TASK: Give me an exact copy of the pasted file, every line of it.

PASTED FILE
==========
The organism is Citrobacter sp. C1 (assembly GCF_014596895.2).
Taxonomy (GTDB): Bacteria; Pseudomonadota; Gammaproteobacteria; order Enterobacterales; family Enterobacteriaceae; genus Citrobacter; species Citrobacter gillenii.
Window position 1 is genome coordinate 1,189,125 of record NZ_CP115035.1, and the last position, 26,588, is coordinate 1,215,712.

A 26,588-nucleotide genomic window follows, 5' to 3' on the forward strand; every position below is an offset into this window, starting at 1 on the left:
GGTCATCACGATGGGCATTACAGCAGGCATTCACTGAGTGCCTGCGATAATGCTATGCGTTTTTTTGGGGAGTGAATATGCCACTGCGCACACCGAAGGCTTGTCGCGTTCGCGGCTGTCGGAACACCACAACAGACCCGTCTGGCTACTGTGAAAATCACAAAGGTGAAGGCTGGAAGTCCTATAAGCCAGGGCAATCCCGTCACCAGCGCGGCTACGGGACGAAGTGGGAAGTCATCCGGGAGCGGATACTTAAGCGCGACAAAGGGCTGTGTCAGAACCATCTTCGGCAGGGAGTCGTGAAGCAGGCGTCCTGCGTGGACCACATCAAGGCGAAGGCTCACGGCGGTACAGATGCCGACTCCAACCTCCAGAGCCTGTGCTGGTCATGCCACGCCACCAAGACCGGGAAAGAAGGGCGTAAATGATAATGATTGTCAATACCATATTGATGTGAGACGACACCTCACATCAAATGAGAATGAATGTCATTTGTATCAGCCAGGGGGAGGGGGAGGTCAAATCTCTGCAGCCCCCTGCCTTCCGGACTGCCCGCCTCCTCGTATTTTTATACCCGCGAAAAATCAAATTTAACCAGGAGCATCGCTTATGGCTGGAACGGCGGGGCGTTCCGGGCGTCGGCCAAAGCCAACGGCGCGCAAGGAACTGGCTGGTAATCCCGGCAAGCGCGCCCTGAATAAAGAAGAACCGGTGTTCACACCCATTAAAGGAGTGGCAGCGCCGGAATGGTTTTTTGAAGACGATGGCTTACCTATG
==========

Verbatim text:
The organism is Citrobacter sp. C1 (assembly GCF_014596895.2).
Taxonomy (GTDB): Bacteria; Pseudomonadota; Gammaproteobacteria; order Enterobacterales; family Enterobacteriaceae; genus Citrobacter; species Citrobacter gillenii.
Window position 1 is genome coordinate 1,189,125 of record NZ_CP115035.1, and the last position, 26,588, is coordinate 1,215,712.

A 26,588-nucleotide genomic window follows, 5' to 3' on the forward strand; every position below is an offset into this window, starting at 1 on the left:
GGTCATCACGATGGGCATTACAGCAGGCATTCACTGAGTGCCTGCGATAATGCTATGCGTTTTTTTGGGGAGTGAATATGCCACTGCGCACACCGAAGGCTTGTCGCGTTCGCGGCTGTCGGAACACCACAACAGACCCGTCTGGCTACTGTGAAAATCACAAAGGTGAAGGCTGGAAGTCCTATAAGCCAGGGCAATCCCGTCACCAGCGCGGCTACGGGACGAAGTGGGAAGTCATCCGGGAGCGGATACTTAAGCGCGACAAAGGGCTGTGTCAGAACCATCTTCGGCAGGGAGTCGTGAAGCAGGCGTCCTGCGTGGACCACATCAAGGCGAAGGCTCACGGCGGTACAGATGCCGACTCCAACCTCCAGAGCCTGTGCTGGTCATGCCACGCCACCAAGACCGGGAAAGAAGGGCGTAAATGATAATGATTGTCAATACCATATTGATGTGAGACGACACCTCACATCAAATGAGAATGAATGTCATTTGTATCAGCCAGGGGGAGGGGGAGGTCAAATCTCTGCAGCCCCCTGCCTTCCGGACTGCCCGCCTCCTCGTATTTTTATACCCGCGAAAAATCAAATTTAACCAGGAGCATCGCTTATGGCTGGAACGGCGGGGCGTTCCGGGCGTCGGCCAAAGCCAACGGCGCGCAAGGAACTGGCTGGTAATCCCGGCAAGCGCGCCCTGAATAAAGAAGAACCGGTGTTCACACCCATTAAAGGAGTGGCAGCGCCGGAATGGTTTTTTGAAGACGATGGCTTACCTATG